The wahoo is a (Acanthocybium solanderi) swift-moving, powerful, predaceous game fish found worldwide, especially in the tropics. A slim, streamlined fish, it has sharp-toothed, beak-like jaws and a tapered body ending in a crescent-shaped tail. Gray-blue above and paler below, it is marked with a series of vertical bars. Like the related tunas, it has a row of small finlets behind the dorsal and rear fins.

The mouth is large, and both the upper and lower jaws have a somewhat sharper appearance than those of King or Spanish Mackerel. Specimens have been recorded at up to 2.5 meters (8 ft) in length, and weighing up to 83 kilograms (180 lb). Growth can be rapid. One specimen tagged at 11 pounds grew to 33 pounds in one year. It can swim up to 75 kilometers (47 miles) per hour.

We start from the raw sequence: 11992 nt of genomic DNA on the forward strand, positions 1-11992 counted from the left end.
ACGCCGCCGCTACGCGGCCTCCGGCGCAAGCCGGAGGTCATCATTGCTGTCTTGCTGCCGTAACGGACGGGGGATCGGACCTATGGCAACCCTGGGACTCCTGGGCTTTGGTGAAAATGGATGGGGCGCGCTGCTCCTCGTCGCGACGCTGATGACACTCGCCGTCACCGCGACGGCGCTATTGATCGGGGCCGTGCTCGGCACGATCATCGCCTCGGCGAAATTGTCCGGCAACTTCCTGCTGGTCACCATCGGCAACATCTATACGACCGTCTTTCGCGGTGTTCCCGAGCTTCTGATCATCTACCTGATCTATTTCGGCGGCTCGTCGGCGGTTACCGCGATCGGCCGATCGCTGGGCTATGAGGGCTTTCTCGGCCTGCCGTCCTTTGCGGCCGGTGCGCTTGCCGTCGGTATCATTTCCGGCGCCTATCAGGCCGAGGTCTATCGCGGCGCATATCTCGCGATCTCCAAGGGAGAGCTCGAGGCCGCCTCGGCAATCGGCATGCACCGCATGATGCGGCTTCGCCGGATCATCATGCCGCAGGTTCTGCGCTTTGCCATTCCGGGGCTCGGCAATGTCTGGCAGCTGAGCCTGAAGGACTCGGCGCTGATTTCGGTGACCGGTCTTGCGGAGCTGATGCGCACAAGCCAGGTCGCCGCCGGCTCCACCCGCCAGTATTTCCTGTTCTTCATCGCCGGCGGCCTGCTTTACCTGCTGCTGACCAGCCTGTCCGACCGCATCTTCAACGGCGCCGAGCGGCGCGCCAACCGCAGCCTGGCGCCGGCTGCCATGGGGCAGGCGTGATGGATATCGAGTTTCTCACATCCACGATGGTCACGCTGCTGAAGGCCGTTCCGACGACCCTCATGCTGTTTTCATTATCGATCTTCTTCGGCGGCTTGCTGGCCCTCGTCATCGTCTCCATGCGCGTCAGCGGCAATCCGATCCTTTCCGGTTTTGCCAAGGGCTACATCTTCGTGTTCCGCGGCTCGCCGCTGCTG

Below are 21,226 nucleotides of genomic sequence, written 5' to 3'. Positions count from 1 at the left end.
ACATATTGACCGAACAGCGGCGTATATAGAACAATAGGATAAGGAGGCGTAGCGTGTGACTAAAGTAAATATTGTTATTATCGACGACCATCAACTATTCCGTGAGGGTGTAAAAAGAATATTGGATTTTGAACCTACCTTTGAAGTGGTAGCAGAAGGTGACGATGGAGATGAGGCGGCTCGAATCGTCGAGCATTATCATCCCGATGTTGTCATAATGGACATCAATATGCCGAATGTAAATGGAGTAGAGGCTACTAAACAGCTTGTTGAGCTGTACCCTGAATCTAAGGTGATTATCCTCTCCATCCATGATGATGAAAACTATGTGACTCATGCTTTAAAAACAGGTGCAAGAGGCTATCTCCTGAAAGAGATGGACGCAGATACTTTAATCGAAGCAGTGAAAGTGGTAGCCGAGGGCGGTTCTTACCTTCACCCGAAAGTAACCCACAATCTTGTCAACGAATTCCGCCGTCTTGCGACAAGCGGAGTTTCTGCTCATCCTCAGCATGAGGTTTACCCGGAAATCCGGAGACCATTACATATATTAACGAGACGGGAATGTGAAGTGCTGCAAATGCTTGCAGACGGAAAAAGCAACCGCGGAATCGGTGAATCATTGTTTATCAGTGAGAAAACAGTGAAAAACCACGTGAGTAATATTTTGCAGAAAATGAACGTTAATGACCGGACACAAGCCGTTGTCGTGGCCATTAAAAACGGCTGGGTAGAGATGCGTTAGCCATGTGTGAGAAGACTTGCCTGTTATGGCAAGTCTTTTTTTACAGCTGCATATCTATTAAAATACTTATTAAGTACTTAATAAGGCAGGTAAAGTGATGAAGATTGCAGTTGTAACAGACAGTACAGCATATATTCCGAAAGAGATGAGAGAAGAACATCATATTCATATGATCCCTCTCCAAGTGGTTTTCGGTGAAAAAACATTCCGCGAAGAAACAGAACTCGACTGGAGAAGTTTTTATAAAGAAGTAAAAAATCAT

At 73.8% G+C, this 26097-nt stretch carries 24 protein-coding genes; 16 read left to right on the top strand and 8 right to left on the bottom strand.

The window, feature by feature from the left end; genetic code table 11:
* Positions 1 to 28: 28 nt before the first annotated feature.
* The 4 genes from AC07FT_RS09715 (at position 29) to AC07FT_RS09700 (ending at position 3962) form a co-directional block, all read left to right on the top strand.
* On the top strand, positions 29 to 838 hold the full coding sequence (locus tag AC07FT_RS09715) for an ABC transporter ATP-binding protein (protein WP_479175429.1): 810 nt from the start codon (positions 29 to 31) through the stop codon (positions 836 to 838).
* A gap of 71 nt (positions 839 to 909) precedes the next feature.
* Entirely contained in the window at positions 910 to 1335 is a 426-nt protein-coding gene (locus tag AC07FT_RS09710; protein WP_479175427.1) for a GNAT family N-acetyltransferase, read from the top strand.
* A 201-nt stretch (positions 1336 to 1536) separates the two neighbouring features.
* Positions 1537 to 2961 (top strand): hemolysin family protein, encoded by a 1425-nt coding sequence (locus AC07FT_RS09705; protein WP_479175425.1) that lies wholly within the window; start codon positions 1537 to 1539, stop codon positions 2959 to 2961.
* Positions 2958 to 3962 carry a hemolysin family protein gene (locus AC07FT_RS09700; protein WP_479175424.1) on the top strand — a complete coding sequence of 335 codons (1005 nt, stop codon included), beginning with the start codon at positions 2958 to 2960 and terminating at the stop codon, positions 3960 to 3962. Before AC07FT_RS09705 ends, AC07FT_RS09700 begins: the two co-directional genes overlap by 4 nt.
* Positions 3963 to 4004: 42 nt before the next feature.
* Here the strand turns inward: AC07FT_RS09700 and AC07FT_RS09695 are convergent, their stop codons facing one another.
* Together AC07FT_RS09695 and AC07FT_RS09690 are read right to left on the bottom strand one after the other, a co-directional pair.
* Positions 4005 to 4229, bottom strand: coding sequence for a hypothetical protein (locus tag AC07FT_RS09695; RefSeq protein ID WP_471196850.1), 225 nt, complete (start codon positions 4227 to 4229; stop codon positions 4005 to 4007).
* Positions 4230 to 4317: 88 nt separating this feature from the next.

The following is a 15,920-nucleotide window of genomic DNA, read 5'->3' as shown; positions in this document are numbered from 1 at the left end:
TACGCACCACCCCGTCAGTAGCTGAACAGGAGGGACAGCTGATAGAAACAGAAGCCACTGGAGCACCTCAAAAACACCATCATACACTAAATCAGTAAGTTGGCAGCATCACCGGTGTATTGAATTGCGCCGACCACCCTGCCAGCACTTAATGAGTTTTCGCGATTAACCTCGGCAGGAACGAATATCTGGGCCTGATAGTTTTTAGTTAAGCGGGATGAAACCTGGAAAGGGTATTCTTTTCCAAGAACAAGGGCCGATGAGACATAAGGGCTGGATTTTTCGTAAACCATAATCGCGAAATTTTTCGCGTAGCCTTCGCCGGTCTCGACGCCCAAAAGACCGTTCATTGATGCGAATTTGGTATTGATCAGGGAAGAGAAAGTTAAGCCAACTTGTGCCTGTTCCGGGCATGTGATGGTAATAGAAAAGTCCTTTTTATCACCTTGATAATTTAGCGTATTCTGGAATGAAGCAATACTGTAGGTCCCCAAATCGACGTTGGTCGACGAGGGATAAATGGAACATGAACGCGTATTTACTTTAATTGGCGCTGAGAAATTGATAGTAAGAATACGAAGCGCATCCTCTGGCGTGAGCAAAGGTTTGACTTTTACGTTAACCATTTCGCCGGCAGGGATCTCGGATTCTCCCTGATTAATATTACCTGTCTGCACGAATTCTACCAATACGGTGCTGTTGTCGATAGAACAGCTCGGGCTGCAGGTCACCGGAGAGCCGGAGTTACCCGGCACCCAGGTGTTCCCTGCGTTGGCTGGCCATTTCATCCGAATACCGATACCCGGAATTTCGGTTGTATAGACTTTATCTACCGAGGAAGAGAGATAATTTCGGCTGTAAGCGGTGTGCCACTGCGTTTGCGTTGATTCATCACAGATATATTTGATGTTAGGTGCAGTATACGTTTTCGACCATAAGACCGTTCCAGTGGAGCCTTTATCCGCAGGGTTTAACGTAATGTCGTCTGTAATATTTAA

wahoo on the gafe

They tend to be solitary or occur in loose-knit groups of two or three fish, rather than in schools. Their diet consists essentially of other fish and squid.

The flesh is white and regarded as very good in quality. With a flavor often compared to that of albacore, it's moderate- to high-fat flesh is fine, white (with a little red) and slightly sweet. In fact, Hawaiians call this fish ono, which means "sweet" or "delicious". The fish is also known as Jack mackerel, and Peto.

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